Later in the 30's forward--the molds were used and clay was forced in with high air pressure until the clay oozed out of escape holes, then the excesses trimmed off.

      Earthenware clays were made into thicky slurry called slip and pottery molds made from plaster. These pots have no winding--and aren't usually subjected to circular cracks as the clay particles are distributed evenly.

      If it is a thrown pot---it can be overworked...the bottom is stationary in the process,(also in the mold method) the clay affixed to a 'bat'(round board). The pot walls are pulled multiple times---basically the walls are wound up--and the bottom center stays stationary. During the drying process or in the kiln---the pot shrinks and unwinds and cracks or weaknesses can occur. Sometimes they don't show up right away, but with the correct bump--the wound pressure still existing within the pot releases and you get those nasty circular cracks.

      Enjoy your pot, and hold your breath when you handle it. Thanks for reading! Sandi

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  2. Very interesting post Sandi. What a great find.

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    1. Thanks so much for stopping by---yes, going to love it-warts-and all! Sandi

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  3. Wonderful find! I am jealous LOL!

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  4. You sure know your pottery! I love your bowls even if some of them are just for admiring! Thanks so much for sharing at Talk of the Town.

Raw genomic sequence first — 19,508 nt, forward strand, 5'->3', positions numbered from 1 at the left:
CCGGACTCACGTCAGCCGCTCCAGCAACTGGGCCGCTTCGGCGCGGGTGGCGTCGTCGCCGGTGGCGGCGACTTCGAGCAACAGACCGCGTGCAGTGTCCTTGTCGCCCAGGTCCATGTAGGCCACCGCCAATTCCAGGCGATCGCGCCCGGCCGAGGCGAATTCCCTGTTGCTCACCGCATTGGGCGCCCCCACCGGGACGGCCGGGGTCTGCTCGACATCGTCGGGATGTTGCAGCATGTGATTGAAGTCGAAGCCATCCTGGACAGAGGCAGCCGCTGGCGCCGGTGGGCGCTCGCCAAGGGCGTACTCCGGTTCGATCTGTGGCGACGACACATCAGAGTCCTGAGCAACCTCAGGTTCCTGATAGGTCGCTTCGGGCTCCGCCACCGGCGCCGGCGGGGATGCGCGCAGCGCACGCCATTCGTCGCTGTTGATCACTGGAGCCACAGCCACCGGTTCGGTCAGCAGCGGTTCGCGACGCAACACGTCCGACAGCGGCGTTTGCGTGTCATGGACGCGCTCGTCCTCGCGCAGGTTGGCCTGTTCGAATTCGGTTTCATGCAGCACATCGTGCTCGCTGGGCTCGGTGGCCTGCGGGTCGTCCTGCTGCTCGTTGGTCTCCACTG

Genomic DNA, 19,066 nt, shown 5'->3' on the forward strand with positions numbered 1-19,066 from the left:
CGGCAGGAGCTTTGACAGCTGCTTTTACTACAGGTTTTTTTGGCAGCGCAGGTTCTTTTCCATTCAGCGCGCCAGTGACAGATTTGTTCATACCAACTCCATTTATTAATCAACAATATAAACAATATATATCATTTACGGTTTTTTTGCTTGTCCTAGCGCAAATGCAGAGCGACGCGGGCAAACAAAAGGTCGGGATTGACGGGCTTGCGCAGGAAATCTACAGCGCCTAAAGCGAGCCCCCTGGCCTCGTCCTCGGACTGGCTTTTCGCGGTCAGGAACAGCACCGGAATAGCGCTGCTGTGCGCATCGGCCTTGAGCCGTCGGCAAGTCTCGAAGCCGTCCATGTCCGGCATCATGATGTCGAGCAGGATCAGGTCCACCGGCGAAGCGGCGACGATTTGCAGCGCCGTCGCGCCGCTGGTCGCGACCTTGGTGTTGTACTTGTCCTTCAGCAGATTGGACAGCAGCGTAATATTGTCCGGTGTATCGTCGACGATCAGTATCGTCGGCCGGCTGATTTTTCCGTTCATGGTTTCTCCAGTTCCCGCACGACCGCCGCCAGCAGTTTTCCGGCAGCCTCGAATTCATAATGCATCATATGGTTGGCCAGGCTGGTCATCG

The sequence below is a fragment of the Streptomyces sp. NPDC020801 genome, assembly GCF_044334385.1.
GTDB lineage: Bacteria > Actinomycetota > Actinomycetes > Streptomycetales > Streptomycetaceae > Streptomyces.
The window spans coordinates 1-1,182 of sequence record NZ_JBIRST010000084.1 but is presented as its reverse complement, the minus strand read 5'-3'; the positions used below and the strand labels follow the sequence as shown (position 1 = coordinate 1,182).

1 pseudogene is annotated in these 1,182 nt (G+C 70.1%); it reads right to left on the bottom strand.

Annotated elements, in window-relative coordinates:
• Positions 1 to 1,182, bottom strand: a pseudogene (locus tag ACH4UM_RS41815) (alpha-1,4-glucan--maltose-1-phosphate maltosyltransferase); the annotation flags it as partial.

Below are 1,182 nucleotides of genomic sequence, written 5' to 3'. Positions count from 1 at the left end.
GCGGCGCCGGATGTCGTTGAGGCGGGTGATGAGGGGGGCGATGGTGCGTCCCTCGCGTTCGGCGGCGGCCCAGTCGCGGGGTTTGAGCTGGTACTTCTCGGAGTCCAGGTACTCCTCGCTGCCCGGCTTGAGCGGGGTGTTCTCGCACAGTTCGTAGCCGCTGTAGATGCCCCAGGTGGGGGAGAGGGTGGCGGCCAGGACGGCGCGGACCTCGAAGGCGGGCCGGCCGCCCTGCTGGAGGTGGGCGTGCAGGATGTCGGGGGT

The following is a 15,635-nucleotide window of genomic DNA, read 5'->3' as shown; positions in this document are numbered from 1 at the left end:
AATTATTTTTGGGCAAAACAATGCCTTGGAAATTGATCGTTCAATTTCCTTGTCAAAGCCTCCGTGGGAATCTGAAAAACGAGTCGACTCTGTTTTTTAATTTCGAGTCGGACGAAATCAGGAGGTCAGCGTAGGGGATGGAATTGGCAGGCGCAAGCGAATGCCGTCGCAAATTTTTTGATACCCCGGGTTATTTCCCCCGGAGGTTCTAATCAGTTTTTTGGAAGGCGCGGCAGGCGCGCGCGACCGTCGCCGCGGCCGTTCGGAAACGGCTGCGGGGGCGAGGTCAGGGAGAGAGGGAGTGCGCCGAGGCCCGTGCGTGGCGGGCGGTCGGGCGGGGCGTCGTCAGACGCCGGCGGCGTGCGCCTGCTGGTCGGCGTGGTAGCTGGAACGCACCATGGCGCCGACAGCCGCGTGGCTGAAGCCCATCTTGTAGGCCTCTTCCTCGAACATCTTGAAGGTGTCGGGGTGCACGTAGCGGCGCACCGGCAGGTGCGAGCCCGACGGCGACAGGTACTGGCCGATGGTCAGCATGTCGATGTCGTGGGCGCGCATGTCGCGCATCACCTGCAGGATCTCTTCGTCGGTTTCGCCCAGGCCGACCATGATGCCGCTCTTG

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  5. Dear Sandi:
    If that bowl could talk - can you even imagine what it would tell us? Lots of happy talk about pies and cakes and bread! I love it and am so happy you shared at BTTCG Blog Party!

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  6. I love vintage mixing bowls as well. This post has so much useful information. Thank you!

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  7. that's a great olden bowl...probably many a cakes mixed up in it. :)
    Good find.

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  8. What a great find! I have found some great items at Saver's although they are pricey. I am still looking for one of these bowls I can afford!

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  9. Hi Sandi, Love this informative post. You sure know about pottery and all this advise is so helpful. You found a treasure even with the flaws and like you said can still be enjoyed in the ways you have in mind. Love the color combo too. Have a nice weekend. xo

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  10. Great find! thanks for sharing at #funtasticfriday!

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  11. Good Evening Sandi, What a wonderful find. You must be over the moon, especially as post Christmas is a bit of a bleak time when it comes to treasure hunting.
    I love the style and colour of your mixing bowl and and I have to be honest when I say I have never heard of a McCoy mixing bowl.... but I know now thanks to you.
    Enjoy using your bowl.
    Best Wishes
    Daphne

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  12. I love yellow ware, Sandi, and your post is wonderful--chock full of great information. I'll be featuring it Thursday at Vintage Charm!

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    1. Wow Diana, thanks so much, makes the extra day of research ...worthwhile...grins, Sandi

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  13. Jumped here from Pink Saturday. I love these old mixing bowls. When they are in good shape, they are extremely useful for baking. I love my old bowls.

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  14. Great post. So much info on the pottery! Thanks for sharing at Home Sweet Home!

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Thank you for any and all comments. I will reply to any questions!
And great to meet you, Sandi